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May 11, 2003

You'd better believe it

We won't take on Hamas, say Palestinian security forces

The Independant reports

"Under the hot sun in the West Bank's forgotten city, hundreds of armed Palestinian men are in training. Not the militants who have carried out scores of suicide bombings, but the Palestinian security forces who are being asked to crack down on militants under the new "roadmap" peace plan.

A source inside the Palestinian security forces said they were training for "the next phase": redeployment to reoccupied Palestinian cities across the West Bank if the Israeli army withdraws.

The question everyone is asking is whether these men are prepared to take on the militants of Hamas and the Al-Aqsa Martyrs Brigades. The answer, at least from the men training under the palm trees of Jericho, was no.

At the main training camp in the city, a scene oddly reminiscent of Beau Geste or some other ancient Foreign Legion movie was unfolding. New recruits were training in the a dusty courtyard enclosed on three sides by a low building, its paint peeling in the sun. Officers sheltered from the heat in a dirty room off the first floor gallery, drinking water kept cool in an earthenware pot – Jericho, after all, is said to be the oldest city in the world.

Sleepy Jericho, along with the troubled Gaza Strip, is one of the last two places where the myriad of different Palestinian security forces established under the Oslo peace process can operate freely. Across the rest of the West Bank, the Palestinian security forces have been ousted by the Israeli tanks that reoccupied every city except Jericho last year. Several Palestinian security officers and men were killed defending the cities from the Israeli invasion. Others are now in Israeli prisons, accused of having links with the militants. Police headquarters buildings were reduced to rubble by Israeli bulldozers.

But under the new, internationally backed roadmap peace plan which Colin Powell is in the Middle East this week to promote, the Palestinians are called on to rein in the militants and stop the suicide bombings. The Israelis are supposed to withdraw from the reoccupied cities. Here, and in Gaza, the Palestinian security forces are getting ready. But a sense of unease hangs over the training.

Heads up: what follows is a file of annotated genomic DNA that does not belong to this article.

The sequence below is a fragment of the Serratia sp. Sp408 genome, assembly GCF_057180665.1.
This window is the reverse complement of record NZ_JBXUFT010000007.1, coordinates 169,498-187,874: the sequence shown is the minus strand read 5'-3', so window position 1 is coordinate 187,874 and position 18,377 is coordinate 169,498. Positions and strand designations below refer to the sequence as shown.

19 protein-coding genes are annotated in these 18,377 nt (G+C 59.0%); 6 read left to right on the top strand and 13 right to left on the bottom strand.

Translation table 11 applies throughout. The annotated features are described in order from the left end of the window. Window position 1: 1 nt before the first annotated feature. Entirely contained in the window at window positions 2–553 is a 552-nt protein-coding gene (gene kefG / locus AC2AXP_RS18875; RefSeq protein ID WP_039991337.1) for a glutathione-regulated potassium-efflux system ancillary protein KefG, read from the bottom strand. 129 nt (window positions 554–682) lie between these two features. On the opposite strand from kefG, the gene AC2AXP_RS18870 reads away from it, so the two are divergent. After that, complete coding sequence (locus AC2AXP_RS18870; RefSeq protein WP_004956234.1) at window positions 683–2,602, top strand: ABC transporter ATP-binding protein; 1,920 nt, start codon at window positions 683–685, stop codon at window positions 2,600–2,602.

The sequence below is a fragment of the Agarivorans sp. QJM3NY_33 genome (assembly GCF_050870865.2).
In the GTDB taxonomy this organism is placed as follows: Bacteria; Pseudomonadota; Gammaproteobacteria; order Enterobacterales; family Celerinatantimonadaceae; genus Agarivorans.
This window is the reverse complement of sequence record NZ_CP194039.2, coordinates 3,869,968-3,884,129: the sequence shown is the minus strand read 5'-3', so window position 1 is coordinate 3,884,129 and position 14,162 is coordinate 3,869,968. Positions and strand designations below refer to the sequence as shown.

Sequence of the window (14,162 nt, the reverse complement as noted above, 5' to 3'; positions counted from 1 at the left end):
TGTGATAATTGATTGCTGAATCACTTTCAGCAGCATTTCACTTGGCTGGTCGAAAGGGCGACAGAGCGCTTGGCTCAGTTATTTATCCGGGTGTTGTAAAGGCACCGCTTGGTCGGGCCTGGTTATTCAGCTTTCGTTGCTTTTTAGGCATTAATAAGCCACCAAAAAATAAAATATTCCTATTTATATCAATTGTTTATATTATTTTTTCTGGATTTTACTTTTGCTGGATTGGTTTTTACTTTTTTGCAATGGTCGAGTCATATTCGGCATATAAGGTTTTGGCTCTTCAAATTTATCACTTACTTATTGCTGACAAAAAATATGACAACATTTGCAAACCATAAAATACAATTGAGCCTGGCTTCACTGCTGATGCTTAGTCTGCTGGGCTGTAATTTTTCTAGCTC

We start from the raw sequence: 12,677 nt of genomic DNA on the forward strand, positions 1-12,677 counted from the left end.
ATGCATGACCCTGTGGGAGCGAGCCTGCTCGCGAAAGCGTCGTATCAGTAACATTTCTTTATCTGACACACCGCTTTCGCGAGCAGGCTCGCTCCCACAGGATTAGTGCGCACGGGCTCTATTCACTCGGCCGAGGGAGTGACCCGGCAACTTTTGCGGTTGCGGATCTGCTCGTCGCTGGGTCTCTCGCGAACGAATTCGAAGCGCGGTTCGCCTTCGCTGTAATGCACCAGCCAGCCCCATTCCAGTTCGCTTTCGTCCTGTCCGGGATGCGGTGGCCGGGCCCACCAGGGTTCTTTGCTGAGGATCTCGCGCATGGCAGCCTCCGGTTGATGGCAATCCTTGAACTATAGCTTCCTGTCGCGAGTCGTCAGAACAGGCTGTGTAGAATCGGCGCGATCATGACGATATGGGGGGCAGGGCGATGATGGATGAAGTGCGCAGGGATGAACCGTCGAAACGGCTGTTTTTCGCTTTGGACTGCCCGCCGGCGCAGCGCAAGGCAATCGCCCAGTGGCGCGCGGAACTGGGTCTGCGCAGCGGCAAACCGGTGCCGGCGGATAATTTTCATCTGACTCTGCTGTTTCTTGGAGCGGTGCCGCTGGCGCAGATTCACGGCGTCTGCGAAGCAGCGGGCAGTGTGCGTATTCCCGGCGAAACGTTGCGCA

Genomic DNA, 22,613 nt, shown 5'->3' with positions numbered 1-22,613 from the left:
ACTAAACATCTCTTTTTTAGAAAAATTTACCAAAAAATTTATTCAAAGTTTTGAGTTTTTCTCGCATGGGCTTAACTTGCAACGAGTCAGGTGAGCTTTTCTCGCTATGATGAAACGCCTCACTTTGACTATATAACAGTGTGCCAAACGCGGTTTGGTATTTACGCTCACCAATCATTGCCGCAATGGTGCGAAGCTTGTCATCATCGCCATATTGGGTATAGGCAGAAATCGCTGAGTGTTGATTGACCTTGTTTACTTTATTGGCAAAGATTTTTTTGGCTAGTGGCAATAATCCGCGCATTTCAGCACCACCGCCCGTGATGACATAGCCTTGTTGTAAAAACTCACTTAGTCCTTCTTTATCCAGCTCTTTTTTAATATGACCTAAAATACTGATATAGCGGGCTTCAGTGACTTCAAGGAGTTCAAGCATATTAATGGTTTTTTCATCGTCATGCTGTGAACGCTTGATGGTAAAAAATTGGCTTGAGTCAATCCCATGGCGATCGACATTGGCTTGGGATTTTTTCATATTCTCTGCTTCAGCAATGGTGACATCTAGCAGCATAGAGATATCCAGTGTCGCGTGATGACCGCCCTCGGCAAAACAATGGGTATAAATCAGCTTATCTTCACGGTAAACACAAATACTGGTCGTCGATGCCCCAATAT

"We take our orders from the leadership, but if you ask me personally I am not ready to arrest anyone from Hamas," said Hamad, a member of the security forces. Ashraf, an 18-year-old beside him cradling a Kalashnikov, said: "I am not ready to arrest my own relative. He is in Hamas."

This is the problem which confronts the new Palestinian Prime Minister, Mahmoud Abbas, the man who is faced with carrying out the Palestinian side of the roadmap plan. He is expected to stop the suicide bombers, but the influence of the militants has permeated deep into Palestinian society during the two years of the intifada, and his own security forces have brothers and sons in the militant groups.

"We're military people," said a senior source within the security forces, who is involved in overseeing the training in Jericho. "We implement the orders we are given. But I hope the leadership will not order us to arrest Hamas activists. I hope there will be negotiation between the [militant] factions and the Palestinian Authority, so these problems can be resolved without arrests."

But one of his junior officers was blunter. Speaking in front of his superior, he said: "The Palestinian leadership and the Palestinian people are aware of what is going on. Nobody from the Palestinian leadership or the factions will allow us to get into a civil war.

"This is a red line nobody can cross, not the PA, not the factions, not the people." Nor, it seems, the Palestinian soldiers and police training under the desert mountains of Jericho. "